USA: Modest health care quality gains outpaced by spending

International Journal of Health Care Quality Assurance

ISSN: 0952-6862

Article publication date: 18 July 2008

Keywords

Citation

(2008), "USA: Modest health care quality gains outpaced by spending", International Journal of Health Care Quality Assurance, Vol. 21 No. 5. https://doi.org/10.1108/ijhcqa.2008.06221eab.004

Publisher

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Emerald Group Publishing Limited

Copyright © 2008, Emerald Group Publishing Limited


USA: Modest health care quality gains outpaced by spending

Article Type: News and views From: International Journal of Health Care Quality Assurance, Volume 21, Issue 5

Keywords: Quality improvement, Healthcare access, Value for money

The quality of health care improved by an average 2.3 percent a year between 1994 and 2005, a rate that reflects some important advances but points to an overall slowing in quality gains, according to annual reports released by the Agency for Healthcare Research and Quality (AHRQ). The improvement rate, reported in AHRQ’s 2007 National Healthcare Quality Report and National Healthcare Disparities Report, is lower than the 3.1 percent average annual improvement rate reported in the 2006 reports. Those reports measured trends between 1994 and 2004.

Quality improvement rates are lower than widely documented increases in health care spending. The Centers for Medicare and Medicaid Services estimate health care expenditures rose by a 6.7 percent average annual rate over the same period. The 2007 reports – the fifth editions since the reports’ inaugural release in 2003 – show some notable gains, such as improvements in the care of heart disease patients. When measuring what portion of heart attack patients received recommended tests, medications, or counseling to quit smoking, the reports found an average 5.6 percent annual improvement rate from 2002 to 2005. Measures of patient safety showed an average annual improvement of just 1 percent. That modest improvement rate reflected such measures as what portion of elderly patients had been given potentially harmful prescription drugs and how many patients developed post-surgery complications.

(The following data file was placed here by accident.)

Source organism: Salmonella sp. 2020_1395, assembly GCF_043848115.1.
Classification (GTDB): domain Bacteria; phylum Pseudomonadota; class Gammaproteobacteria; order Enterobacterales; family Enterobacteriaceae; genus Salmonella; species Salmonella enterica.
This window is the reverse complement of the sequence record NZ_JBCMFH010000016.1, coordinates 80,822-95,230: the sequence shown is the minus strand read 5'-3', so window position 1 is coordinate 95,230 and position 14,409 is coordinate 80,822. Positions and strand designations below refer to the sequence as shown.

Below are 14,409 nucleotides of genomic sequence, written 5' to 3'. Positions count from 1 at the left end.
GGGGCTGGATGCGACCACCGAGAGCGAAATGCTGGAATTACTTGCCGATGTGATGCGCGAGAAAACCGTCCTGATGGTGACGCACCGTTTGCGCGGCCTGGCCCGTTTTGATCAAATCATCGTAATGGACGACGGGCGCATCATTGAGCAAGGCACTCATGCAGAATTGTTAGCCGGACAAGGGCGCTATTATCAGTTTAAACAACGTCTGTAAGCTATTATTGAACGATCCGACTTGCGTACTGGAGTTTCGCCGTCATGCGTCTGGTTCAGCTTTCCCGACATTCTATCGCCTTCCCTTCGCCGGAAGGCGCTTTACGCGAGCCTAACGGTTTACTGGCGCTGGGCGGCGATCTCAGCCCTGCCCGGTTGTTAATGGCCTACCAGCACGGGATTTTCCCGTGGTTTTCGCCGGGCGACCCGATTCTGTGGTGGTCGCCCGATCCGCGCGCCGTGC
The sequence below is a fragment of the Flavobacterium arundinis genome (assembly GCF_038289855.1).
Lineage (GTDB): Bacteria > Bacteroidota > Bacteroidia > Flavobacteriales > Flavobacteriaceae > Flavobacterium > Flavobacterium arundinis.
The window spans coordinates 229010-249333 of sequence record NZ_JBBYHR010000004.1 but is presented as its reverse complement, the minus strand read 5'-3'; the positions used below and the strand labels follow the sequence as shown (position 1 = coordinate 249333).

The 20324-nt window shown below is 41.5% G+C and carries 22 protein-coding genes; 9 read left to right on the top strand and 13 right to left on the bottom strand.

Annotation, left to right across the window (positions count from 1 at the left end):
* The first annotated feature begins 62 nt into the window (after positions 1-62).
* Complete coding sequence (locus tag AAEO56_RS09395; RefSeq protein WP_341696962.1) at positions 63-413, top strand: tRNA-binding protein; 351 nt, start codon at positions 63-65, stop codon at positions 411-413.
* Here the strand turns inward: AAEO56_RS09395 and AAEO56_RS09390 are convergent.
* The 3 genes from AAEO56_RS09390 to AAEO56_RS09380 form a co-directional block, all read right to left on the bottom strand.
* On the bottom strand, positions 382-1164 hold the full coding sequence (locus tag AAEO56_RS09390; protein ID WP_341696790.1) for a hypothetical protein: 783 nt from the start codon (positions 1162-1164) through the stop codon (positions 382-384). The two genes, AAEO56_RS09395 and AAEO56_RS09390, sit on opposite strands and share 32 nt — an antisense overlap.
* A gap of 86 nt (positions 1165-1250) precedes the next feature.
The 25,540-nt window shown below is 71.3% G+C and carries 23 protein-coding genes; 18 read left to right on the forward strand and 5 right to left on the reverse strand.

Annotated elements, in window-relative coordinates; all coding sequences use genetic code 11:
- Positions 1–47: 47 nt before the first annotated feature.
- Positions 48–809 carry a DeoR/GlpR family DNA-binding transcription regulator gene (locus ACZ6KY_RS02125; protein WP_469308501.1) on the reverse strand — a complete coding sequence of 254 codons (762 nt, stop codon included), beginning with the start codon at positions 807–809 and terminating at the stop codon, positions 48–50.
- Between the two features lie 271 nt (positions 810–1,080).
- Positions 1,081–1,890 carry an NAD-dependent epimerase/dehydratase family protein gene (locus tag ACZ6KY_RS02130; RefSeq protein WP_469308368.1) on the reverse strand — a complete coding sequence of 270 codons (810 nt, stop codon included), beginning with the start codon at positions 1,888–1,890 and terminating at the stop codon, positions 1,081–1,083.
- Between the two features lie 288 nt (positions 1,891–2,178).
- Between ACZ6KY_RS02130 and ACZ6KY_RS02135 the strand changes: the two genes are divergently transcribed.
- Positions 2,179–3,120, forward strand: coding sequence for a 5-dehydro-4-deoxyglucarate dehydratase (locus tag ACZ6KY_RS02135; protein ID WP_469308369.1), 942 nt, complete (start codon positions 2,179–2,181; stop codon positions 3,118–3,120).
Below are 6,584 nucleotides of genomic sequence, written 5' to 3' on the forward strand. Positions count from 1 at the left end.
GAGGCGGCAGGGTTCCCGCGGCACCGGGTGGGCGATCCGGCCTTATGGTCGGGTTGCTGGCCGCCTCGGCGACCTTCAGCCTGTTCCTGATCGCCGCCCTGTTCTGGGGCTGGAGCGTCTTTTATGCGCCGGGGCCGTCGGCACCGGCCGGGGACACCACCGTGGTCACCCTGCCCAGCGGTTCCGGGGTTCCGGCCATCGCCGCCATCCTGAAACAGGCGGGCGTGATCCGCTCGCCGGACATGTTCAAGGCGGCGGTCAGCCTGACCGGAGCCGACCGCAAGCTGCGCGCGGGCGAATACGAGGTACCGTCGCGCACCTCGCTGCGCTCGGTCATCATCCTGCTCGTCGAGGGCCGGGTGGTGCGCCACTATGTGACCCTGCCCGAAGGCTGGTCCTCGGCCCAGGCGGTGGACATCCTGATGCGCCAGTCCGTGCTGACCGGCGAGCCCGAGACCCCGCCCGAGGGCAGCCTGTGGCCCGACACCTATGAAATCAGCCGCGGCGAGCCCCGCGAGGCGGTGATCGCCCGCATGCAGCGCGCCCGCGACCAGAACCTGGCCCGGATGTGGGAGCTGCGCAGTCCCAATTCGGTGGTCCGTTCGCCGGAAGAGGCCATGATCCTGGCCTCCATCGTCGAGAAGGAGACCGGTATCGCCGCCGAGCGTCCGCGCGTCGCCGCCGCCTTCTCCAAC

The reports also showed some reductions in disparities of care according to race, ethnicity, and income. For example, while Hispanics remain more likely than whites to get delayed care or no care at all for an illness, that disparity decreased between 2000 to 2001 and 2004 to 2005. In addition, while black children between 19 and 35 months old remain less likely than white children to receive all recommended vaccines that disparity also decreased.

Overall, however, many of the largest disparities remain. Black children under 18 are 3.8 times more likely than white children to be hospitalized for asthma. New AIDS cases are 3.5 times more likely among Hispanics than whites. Among pregnant women, American Indians or Alaska natives are 2.1 times less likely to receive first trimester prenatal care.

For more information: www.ahrq.gov